Laura Lippman and the Great Debate

  • By E.A. Aymar
  • April 9, 2014

When it comes to successful self-publishing, being good isn't good enough.


The most recent issue of the 3rd Degree, the official publication of the Mystery Writers of America, featured a terrific essay by Laura Lippman that will probably make some people angry. In the essay, titled “Folks, we’re in this together…” Lippman made many notable points, chief among them the idea that writers, regardless of how they publish (self or traditional) are united in the same goal: to produce the best book possible. However, along the way to that point, she talked about the differences in publishing and, on a few occasions, took self-publishing to task. Not in a manner that could be described as angry or even unkind but, in the heated self v. trad debate, that doesn’t really matter. Flared tempers are rarely responsive to logic.

(As a disclaimer: I should mention that I’m a huge Lippman fan. Also, my novel was traditionally published, but I self-published a novella. Buy my books! Back to the essay.)

It’s not hard to imagine proponents of self-publishing bristling at certain elements of Lippman’s essay, even though she expressly wrote against this division. To be fair, she does seem to fall on the side of traditional publishing and, within this topic, the other side might argue that this smacks of sticking up for the 1 percent. She touches on the mistakes that often seem inherent in self-publishing, like the rush to publication: She cites an example of a woman who wrote her novel in two months.

It reminds me of an interview with one of today’s best writers, William T. Vollmann, when he said that a writer should write for 10 years before seeking publication, just to learn the craft. That’s great advice and is completely discarded in today’s world. Personally, I worked on my first (unpublished) novel for six years before seeking an agent, and it took me a total of 14 years of dedicated writing and two other novels before my work finally debuted in the marketplace. Other traditionally published writers have similar stories and usually claim they’re better writers because of this struggle.

They’re right.

Traditional publishing has, of course, a storied history of mistakes and poor decisions, yet the best books I’ve read have come from the Big Five. My favorite book of 2013, Alissa Nutting’s risqué and uncompromising TAMPA, was published by HarperCollins. That’s not to say there isn’t a better self-published book out there. As Lippman wrote, “There is absolutely nothing to prevent a masterpiece from coming out of self-publishing. So where is it?”

It will probably materialize, but here’s the thing. That book (let’s shorthand it to SPM — Self-Published Masterpiece) is going to have to be more than a masterpiece. It’s going to need to be accepted as a critical and commercial success and accepted as such in its time.

Commercial success is an important measure for our culture, and ending up on the New York Times bestseller list is usually accepted proof that a writer has “made it.” On the other hand, the New York Times bestseller list is often where quality goes to die. We’d all love to have a bestseller, and I understand that the market helps serve as a viable metric for success, but it shouldn’t be taken as a measure of quality. Coors isn’t the best beer, McDonald’s isn’t the best food, and Snooki (her novel ranked 24th) isn’t our best writer, or even our 24th best. So take commercial success with a grain of salt. It’s necessary for SPM, but it’s not everything.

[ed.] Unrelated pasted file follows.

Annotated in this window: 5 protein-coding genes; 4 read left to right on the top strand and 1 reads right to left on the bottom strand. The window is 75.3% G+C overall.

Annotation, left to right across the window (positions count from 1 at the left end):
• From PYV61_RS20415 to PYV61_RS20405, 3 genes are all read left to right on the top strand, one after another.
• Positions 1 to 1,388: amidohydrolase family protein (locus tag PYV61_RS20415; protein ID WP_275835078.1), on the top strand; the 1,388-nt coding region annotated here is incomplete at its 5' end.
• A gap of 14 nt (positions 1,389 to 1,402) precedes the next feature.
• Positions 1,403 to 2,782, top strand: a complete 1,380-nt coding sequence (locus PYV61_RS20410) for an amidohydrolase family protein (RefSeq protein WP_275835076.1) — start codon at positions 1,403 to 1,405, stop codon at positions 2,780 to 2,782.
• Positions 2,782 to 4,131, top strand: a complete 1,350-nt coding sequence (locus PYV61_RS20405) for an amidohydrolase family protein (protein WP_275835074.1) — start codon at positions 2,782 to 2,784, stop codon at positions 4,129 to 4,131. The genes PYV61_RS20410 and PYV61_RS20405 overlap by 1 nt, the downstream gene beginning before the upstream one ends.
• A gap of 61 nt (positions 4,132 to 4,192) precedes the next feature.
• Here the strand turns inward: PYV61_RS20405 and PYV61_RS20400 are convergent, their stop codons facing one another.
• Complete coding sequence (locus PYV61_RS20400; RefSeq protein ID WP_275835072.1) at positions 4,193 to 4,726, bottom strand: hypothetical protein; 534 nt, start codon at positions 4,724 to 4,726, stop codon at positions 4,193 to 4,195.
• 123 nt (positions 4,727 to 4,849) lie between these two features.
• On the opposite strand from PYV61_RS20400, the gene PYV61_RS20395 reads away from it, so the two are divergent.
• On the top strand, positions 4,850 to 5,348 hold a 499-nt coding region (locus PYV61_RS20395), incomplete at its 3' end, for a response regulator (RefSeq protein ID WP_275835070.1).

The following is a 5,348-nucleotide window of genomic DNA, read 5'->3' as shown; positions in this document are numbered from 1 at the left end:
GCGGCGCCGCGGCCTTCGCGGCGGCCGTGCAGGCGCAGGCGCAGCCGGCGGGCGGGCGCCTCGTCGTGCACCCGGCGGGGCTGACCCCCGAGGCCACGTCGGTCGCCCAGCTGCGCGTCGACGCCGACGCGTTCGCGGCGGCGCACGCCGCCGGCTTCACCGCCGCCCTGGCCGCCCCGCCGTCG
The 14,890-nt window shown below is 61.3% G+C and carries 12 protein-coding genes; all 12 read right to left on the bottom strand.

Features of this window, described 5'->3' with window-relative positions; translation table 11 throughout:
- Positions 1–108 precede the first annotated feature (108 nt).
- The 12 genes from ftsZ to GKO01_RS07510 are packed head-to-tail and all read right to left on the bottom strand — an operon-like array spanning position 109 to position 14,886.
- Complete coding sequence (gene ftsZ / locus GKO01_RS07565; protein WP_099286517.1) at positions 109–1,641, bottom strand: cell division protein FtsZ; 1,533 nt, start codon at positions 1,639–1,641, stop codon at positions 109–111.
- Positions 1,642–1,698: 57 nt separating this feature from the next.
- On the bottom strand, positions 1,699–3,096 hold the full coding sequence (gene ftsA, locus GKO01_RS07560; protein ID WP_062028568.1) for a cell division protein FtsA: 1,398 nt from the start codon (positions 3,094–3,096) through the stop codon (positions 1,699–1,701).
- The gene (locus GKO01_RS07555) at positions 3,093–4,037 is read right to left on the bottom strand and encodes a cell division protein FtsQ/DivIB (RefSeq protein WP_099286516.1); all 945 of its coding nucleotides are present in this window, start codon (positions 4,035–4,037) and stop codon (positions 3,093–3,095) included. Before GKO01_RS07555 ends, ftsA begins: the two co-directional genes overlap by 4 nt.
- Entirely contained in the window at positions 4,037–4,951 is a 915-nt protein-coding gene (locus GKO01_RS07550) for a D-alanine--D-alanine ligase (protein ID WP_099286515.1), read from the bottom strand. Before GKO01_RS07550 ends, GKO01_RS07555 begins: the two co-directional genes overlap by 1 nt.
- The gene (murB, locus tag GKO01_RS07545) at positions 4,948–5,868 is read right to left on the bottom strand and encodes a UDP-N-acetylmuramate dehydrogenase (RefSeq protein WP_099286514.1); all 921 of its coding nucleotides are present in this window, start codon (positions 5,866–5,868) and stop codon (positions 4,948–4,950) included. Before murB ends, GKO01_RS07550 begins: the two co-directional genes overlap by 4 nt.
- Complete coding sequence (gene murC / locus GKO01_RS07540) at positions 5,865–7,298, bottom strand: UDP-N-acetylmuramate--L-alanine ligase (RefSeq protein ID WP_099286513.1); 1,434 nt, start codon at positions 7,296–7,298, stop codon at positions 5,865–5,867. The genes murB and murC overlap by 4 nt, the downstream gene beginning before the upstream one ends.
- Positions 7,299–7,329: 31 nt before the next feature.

The other half of SPM’s success is critical acceptance, and that will be much harder for our poor SPM to attain. Several professional writing organizations bar their doors to self-published writers, and some agents won’t consider their work. For that to change, our SPM will have to be good enough to blow those doors open. Its quality cannot be questioned, even in an age where snark is the norm and most people (looking at you, Twitter) relish dishing out condemnation rather than praise. SPM is going to receive some criticism, but it will need endorsements from established writers, consideration for awards, overtures from Hollywood, all that lofty stuff.

Those are the requirements of SPM. But there’s one other requirement, and it will fall to the writer: Once he or she has achieved this success, it will mean sticking to self-publishing.

One of my favorite figures in music is the rapper/producer El-P (I openly borrowed from his work for the title of my debut thriller, I’ll Sleep When You’re Dead). El-P started his own music label, the now-defunct Def Jux, and has spent his influential career outside of major companies. His early motto was, in fact, “independent as fuck,” and SPM’s author is going to have to be fucking independent. To prove that self-publishing is a respectable path, he or she will have to turn down the inevitable approaches from publishers, ignore the millions of dollars they’ll offer, and continue writing and publishing in his or her manner.

After all, the best thing a publisher can offer a writer is distribution, and the Internet has taken care of most of that problem (the decline of bookstores will take care of the rest). This writer, after proving that self-publishing was the correct path, will soon have a movement. Others will follow his or her lead. The change will not only come from this writer’s art, but in how this writer chooses to present that art. This revolution will be both a change of content and delivery. After all, successful revolutions are like fires — they burn everything in their path.

E.A. Aymar earned a B.A. in creative writing and an M.A. in literature. He lives with his wife and son just outside of Washington, DC. This piece is his first installment of what will be a regular column for the Independent.

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